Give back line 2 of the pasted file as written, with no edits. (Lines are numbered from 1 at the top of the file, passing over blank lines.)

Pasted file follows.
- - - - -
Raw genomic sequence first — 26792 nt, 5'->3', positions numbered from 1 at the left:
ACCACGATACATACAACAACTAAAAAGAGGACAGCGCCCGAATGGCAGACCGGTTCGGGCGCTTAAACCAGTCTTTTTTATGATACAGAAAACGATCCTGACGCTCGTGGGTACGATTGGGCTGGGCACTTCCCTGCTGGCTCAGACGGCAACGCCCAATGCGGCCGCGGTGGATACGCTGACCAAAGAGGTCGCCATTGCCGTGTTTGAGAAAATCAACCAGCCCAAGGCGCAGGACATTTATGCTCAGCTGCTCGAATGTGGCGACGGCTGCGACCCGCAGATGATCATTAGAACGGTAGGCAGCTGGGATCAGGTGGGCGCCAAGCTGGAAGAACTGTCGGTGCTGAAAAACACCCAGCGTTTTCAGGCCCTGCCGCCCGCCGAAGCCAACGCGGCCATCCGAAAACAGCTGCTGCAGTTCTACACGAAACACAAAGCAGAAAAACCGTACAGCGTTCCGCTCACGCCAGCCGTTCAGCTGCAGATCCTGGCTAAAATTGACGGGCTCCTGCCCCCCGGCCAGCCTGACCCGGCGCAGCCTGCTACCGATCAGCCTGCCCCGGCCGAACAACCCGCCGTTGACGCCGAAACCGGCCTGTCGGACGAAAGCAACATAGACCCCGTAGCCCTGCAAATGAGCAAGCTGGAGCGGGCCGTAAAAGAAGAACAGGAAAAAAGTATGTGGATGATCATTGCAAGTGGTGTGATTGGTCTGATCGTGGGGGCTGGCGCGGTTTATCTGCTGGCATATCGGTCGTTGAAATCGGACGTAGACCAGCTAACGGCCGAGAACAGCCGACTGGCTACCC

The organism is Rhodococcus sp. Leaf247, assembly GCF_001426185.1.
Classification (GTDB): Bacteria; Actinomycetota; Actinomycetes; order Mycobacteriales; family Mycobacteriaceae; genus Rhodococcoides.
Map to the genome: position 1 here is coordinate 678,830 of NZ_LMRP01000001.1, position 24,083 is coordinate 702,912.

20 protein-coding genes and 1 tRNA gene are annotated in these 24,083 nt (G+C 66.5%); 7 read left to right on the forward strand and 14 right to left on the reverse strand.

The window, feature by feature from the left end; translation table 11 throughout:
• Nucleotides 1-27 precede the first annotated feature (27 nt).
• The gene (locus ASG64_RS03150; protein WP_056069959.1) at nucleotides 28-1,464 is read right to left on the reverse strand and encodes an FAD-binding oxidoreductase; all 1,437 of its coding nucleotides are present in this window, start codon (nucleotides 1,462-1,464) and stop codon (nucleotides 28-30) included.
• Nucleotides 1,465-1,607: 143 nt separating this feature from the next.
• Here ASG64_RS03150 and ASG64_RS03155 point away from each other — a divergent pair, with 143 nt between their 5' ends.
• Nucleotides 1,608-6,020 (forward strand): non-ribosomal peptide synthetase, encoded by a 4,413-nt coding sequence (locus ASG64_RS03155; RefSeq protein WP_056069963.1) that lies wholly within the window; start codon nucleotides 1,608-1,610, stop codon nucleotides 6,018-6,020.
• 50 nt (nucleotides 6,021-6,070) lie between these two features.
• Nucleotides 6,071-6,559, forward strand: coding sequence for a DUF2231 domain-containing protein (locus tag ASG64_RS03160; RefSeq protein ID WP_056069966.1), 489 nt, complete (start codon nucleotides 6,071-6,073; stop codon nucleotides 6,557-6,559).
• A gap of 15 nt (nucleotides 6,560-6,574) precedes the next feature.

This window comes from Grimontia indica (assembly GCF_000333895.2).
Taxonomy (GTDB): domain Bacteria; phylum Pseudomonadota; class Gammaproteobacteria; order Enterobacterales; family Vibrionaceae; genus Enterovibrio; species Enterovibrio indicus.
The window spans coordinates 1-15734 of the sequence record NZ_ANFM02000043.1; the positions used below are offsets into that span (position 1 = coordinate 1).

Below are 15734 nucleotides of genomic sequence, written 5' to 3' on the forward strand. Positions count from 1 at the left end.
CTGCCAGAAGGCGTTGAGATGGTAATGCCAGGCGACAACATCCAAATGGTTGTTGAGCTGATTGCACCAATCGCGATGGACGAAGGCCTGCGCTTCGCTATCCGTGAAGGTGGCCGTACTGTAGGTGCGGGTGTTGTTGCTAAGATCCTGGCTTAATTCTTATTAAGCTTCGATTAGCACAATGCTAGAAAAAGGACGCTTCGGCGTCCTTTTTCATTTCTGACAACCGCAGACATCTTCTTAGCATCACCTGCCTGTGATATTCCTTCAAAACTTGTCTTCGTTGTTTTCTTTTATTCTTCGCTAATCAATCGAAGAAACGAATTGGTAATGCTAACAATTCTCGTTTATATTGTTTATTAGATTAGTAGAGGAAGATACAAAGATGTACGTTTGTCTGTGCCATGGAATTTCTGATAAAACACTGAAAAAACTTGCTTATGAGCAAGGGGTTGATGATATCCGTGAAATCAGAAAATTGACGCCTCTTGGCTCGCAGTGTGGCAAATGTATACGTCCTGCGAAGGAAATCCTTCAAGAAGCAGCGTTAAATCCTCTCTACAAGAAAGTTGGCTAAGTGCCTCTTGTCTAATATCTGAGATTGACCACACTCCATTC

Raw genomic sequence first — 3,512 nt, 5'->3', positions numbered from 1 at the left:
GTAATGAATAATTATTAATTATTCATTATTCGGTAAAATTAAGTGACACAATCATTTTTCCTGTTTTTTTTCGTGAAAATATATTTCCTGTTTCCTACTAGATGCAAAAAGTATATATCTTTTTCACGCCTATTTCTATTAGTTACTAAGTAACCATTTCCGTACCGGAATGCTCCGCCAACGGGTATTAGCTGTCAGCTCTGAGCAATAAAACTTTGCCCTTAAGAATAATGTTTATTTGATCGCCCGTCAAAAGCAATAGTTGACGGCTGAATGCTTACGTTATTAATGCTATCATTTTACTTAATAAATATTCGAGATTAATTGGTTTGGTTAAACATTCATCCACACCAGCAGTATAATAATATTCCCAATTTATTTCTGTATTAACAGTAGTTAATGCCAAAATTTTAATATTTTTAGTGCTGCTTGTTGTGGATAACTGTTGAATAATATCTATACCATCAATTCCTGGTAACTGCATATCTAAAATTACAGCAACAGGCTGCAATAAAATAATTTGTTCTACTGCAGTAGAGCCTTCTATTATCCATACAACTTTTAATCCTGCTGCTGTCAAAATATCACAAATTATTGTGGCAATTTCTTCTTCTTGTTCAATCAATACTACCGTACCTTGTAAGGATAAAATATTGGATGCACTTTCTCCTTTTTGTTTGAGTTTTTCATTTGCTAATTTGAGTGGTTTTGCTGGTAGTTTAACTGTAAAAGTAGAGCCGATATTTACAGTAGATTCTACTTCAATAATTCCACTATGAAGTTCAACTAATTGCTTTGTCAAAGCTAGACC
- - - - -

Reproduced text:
ACCACGATACATACAACAACTAAAAAGAGGACAGCGCCCGAATGGCAGACCGGTTCGGGCGCTTAAACCAGTCTTTTTTATGATACAGAAAACGATCCTGACGCTCGTGGGTACGATTGGGCTGGGCACTTCCCTGCTGGCTCAGACGGCAACGCCCAATGCGGCCGCGGTGGATACGCTGACCAAAGAGGTCGCCATTGCCGTGTTTGAGAAAATCAACCAGCCCAAGGCGCAGGACATTTATGCTCAGCTGCTCGAATGTGGCGACGGCTGCGACCCGCAGATGATCATTAGAACGGTAGGCAGCTGGGATCAGGTGGGCGCCAAGCTGGAAGAACTGTCGGTGCTGAAAAACACCCAGCGTTTTCAGGCCCTGCCGCCCGCCGAAGCCAACGCGGCCATCCGAAAACAGCTGCTGCAGTTCTACACGAAACACAAAGCAGAAAAACCGTACAGCGTTCCGCTCACGCCAGCCGTTCAGCTGCAGATCCTGGCTAAAATTGACGGGCTCCTGCCCCCCGGCCAGCCTGACCCGGCGCAGCCTGCTACCGATCAGCCTGCCCCGGCCGAACAACCCGCCGTTGACGCCGAAACCGGCCTGTCGGACGAAAGCAACATAGACCCCGTAGCCCTGCAAATGAGCAAGCTGGAGCGGGCCGTAAAAGAAGAACAGGAAAAAAGTATGTGGATGATCATTGCAAGTGGTGTGATTGGTCTGATCGTGGGGGCTGGCGCGGTTTATCTGCTGGCATATCGGTCGTTGAAATCGGACGTAGACCAGCTAACGGCCGAGAACAGCCGACTGGCTACCC